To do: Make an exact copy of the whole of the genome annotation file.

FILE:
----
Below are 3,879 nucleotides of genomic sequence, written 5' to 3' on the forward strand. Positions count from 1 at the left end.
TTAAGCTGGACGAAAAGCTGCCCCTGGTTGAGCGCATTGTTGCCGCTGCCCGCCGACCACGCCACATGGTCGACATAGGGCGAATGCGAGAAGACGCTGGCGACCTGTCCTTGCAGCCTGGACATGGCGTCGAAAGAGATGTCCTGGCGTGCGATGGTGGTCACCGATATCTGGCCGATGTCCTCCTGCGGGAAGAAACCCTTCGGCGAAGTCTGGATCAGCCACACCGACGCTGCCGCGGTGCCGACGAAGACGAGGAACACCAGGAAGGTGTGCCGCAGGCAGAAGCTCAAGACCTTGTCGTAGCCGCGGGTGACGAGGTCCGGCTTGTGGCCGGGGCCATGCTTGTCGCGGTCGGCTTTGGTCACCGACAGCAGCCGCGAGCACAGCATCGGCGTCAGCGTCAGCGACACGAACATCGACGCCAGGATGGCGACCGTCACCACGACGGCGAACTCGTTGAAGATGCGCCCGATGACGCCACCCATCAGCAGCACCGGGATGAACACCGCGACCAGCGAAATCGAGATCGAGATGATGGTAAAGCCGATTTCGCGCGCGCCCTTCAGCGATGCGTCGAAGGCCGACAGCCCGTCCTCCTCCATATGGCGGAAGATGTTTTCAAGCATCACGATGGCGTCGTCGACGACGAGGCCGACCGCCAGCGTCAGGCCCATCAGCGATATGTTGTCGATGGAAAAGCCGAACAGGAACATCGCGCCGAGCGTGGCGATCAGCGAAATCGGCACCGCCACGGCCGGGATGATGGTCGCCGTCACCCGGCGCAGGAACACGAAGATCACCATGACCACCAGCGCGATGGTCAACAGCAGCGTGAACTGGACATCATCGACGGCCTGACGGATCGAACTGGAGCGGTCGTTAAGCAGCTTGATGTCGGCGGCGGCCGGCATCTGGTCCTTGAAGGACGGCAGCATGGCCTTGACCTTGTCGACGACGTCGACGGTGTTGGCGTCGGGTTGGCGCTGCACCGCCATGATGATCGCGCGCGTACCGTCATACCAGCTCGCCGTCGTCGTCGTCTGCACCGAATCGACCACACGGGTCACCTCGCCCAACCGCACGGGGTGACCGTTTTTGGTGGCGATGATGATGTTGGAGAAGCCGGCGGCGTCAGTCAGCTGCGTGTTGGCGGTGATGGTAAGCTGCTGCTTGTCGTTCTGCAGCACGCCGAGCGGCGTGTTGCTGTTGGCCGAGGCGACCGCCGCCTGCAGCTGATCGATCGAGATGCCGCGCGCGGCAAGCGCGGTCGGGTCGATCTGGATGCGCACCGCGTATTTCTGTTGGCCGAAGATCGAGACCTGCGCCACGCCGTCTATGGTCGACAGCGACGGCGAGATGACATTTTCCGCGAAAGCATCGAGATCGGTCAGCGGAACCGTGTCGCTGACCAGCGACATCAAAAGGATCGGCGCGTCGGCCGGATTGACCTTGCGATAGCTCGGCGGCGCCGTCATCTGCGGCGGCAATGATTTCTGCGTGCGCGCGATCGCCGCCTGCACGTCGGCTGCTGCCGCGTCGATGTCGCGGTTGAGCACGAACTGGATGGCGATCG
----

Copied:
Below are 3,879 nucleotides of genomic sequence, written 5' to 3' on the forward strand. Positions count from 1 at the left end.
TTAAGCTGGACGAAAAGCTGCCCCTGGTTGAGCGCATTGTTGCCGCTGCCCGCCGACCACGCCACATGGTCGACATAGGGCGAATGCGAGAAGACGCTGGCGACCTGTCCTTGCAGCCTGGACATGGCGTCGAAAGAGATGTCCTGGCGTGCGATGGTGGTCACCGATATCTGGCCGATGTCCTCCTGCGGGAAGAAACCCTTCGGCGAAGTCTGGATCAGCCACACCGACGCTGCCGCGGTGCCGACGAAGACGAGGAACACCAGGAAGGTGTGCCGCAGGCAGAAGCTCAAGACCTTGTCGTAGCCGCGGGTGACGAGGTCCGGCTTGTGGCCGGGGCCATGCTTGTCGCGGTCGGCTTTGGTCACCGACAGCAGCCGCGAGCACAGCATCGGCGTCAGCGTCAGCGACACGAACATCGACGCCAGGATGGCGACCGTCACCACGACGGCGAACTCGTTGAAGATGCGCCCGATGACGCCACCCATCAGCAGCACCGGGATGAACACCGCGACCAGCGAAATCGAGATCGAGATGATGGTAAAGCCGATTTCGCGCGCGCCCTTCAGCGATGCGTCGAAGGCCGACAGCCCGTCCTCCTCCATATGGCGGAAGATGTTTTCAAGCATCACGATGGCGTCGTCGACGACGAGGCCGACCGCCAGCGTCAGGCCCATCAGCGATATGTTGTCGATGGAAAAGCCGAACAGGAACATCGCGCCGAGCGTGGCGATCAGCGAAATCGGCACCGCCACGGCCGGGATGATGGTCGCCGTCACCCGGCGCAGGAACACGAAGATCACCATGACCACCAGCGCGATGGTCAACAGCAGCGTGAACTGGACATCATCGACGGCCTGACGGATCGAACTGGAGCGGTCGTTAAGCAGCTTGATGTCGGCGGCGGCCGGCATCTGGTCCTTGAAGGACGGCAGCATGGCCTTGACCTTGTCGACGACGTCGACGGTGTTGGCGTCGGGTTGGCGCTGCACCGCCATGATGATCGCGCGCGTACCGTCATACCAGCTCGCCGTCGTCGTCGTCTGCACCGAATCGACCACACGGGTCACCTCGCCCAACCGCACGGGGTGACCGTTTTTGGTGGCGATGATGATGTTGGAGAAGCCGGCGGCGTCAGTCAGCTGCGTGTTGGCGGTGATGGTAAGCTGCTGCTTGTCGTTCTGCAGCACGCCGAGCGGCGTGTTGCTGTTGGCCGAGGCGACCGCCGCCTGCAGCTGATCGATCGAGATGCCGCGCGCGGCAAGCGCGGTCGGGTCGATCTGGATGCGCACCGCGTATTTCTGTTGGCCGAAGATCGAGACCTGCGCCACGCCGTCTATGGTCGACAGCGACGGCGAGATGACATTTTCCGCGAAAGCATCGAGATCGGTCAGCGGAACCGTGTCGCTGACCAGCGACATCAAAAGGATCGGCGCGTCGGCCGGATTGACCTTGCGATAGCTCGGCGGCGCCGTCATCTGCGGCGGCAATGATTTCTGCGTGCGCGCGATCGCCGCCTGCACGTCGGCTGCTGCCGCGTCGATGTCGCGGTTGAGCACGAACTGGATGGCGATCG